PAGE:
No pyrotechnics in Tokyo

Deeply satisfying dinner at Goryu Kubo

Written byChinmay Bhatt


Goryu Kubo, recently crowned with two Michelin stars, is an insider’s secret even amongst the food obsessed Tokyo dining set. The insiders speak about it in hushed, reverent tones and there is an unspoken agreement why this unassuming restaurant in Nishi-Azabu has skyrocketed from obscurity to two stars in less than three years. I was curious to sample its famed seasonal, kaiseki cuisine with a close friend, an Italian foodie who now calls Tokyo home. It turned out to be one of the best meals I have had in a long, long time. As my friend and I stood outside the restaurant saying goodbye to the chef and hostess, a bag of nicely crafted onigiri, made of leftover rice, in hand, I tried to piece together why a dinner which featured no dairy, no gluten, no sauces, foams or other culinary pyrotechnics, no real dessert to speak of was so utterly satisfying and in some inexplicable way, ultimately moving.

The taxi glided past the neon glitz and skyscrapers of Roppongi and dropped us off at a quiet turn at the edge of Nishi-Azabu. The bustle of Tokyo behind us, we entered a narrow street, which felt straight out of a film noir set, with low slung houses with dimly lit lanterns and clandestine speakeasies at every turn. We reached a white squat building that looked like a closed clothing store and turned at its edge to the basement to find Goryu Kubo. Through a narrow passage, we walked past a private dining room with tatami mats and sliding doors into a small dining bar with only six stools and a smiling chef to welcome us. The hostess, who spoke perfect English, seated us and discreetly whisked away our shopping bags. As is traditional with kaiseki cuisine, it was an omakase menu: seasonal dishes chosen by the chef. My friend had already chosen the more elaborate of the two available menus upon reservation, which is often customary, to avoid the awkwardness of having to commit to the price in front of the chef.

Jade green edible spheres
We settled for a tiny glass of chilled Japanese beer as our aperitif and the kitchen started with the first of its multicourse magic. A small dark plate with a dollop of fresh autumn rice topped with three large, bright green, fresh gingko nuts. Amused by being served warm rice as an amuse bouche, I curiously dug in. The warm, freshly scented rice contrasted perfectly with the nutty, earthy yet fresh taste of the gingko nuts. The hostess explained that early autumn is time to harvest gingko nuts, which are shelled and soaked in hot water to reveal these jade green edible spheres that taste like a cross between fresh edamame and camembert cheese. As we moved on to the first of our three sakes of the evening, the first of the fish dishes arrived from the kitchen. This was a snapper with tofu, the grilled buttery taste of the fish and its crisp caramelized skin contrasted well with the silky smooth yet utterly fresh tofu. It was totally different from any other tofu I had eaten and reminded me of the difference between high quality, store-bought ricotta and one made at home with the freshest whey and milk and gently heated to perfection.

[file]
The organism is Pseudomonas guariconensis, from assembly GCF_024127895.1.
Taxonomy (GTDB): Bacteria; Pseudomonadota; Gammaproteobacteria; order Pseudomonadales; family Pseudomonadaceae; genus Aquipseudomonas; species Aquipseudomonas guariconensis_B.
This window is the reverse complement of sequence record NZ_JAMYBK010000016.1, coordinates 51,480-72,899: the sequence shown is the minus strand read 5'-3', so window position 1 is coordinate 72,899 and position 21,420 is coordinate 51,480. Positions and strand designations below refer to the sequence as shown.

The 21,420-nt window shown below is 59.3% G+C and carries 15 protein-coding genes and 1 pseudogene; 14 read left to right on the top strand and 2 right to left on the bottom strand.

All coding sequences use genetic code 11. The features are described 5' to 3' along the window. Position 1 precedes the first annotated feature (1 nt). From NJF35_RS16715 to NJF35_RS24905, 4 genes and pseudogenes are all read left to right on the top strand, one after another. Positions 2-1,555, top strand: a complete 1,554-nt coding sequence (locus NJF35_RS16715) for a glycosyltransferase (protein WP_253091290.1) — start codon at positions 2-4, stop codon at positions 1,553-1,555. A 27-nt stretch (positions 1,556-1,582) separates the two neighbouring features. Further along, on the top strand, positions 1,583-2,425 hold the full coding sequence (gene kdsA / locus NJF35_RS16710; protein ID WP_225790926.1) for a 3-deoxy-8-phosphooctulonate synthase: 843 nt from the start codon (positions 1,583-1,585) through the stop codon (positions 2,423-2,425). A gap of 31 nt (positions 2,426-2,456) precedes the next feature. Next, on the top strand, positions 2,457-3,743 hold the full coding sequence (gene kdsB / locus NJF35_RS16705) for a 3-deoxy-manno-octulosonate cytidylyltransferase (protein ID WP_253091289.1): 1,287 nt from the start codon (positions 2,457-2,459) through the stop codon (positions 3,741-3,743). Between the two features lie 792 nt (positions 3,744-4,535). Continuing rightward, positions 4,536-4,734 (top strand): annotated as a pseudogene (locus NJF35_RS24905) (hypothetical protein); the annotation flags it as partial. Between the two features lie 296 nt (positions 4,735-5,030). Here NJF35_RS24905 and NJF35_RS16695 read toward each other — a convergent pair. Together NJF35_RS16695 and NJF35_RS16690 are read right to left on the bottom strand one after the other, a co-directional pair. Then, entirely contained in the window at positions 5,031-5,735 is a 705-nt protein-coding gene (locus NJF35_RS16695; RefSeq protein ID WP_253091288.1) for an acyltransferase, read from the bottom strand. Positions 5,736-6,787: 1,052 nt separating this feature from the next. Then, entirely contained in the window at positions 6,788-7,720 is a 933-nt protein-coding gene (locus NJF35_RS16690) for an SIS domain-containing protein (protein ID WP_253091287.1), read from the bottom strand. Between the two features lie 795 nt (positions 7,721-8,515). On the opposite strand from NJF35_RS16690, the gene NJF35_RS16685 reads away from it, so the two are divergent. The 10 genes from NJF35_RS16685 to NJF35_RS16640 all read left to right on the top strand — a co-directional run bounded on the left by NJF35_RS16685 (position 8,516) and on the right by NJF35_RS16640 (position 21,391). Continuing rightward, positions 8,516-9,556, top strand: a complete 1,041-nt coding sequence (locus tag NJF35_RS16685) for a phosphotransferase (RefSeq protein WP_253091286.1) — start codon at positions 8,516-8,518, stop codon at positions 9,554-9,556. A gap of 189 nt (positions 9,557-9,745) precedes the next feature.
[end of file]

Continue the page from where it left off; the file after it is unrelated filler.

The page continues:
Rice and Gingko

Slam Dunk
The next three fish dishes celebrated the late summer or early fall fishes from the eastern Japanese seaboard, accompanied with seasonal vegetables, each prepared simply yet to spectacular effect: a Striped Jack sashimi with zucchini flower had the texture of a marbled meat, an Iwate prefecture Japanese spider crab with fresh mushroom and a Hokkaido channel rock fish called Kinki grilled and served with kinome leaves and Sancho pepper, creating the most warming, buttery sensation that comes with perfect grilling and brings out the best of the firm white cod-like flesh.

As we transitioned to funky craft sake from Kyushu called Slam Dunk, the kitchen took it up a notch: a grilled, late summer fish called Sanma (Pacific saury) served with grated daikon, soy and sudachi, a lime-like Japanese citrus. I’m told that in traditional Japanese cooking, nothing signals the arrival of autumn like a Sanma, which has a mackerel-like fatty consistency. I bite into the accompanying smoked, dried fish vertebrae which provide a contrasting crispy texture to the fish. My friend explained that Takeshi Kubo, the owner chef of the restaurant, has his own supply chain of fishermen who he knows by name and relies on for the freshest seasonal catch. The two pieces of melt-in-your mouth Wagyu beef with mushroom were excellent and reinforced the fatty texture of the Sanma before it.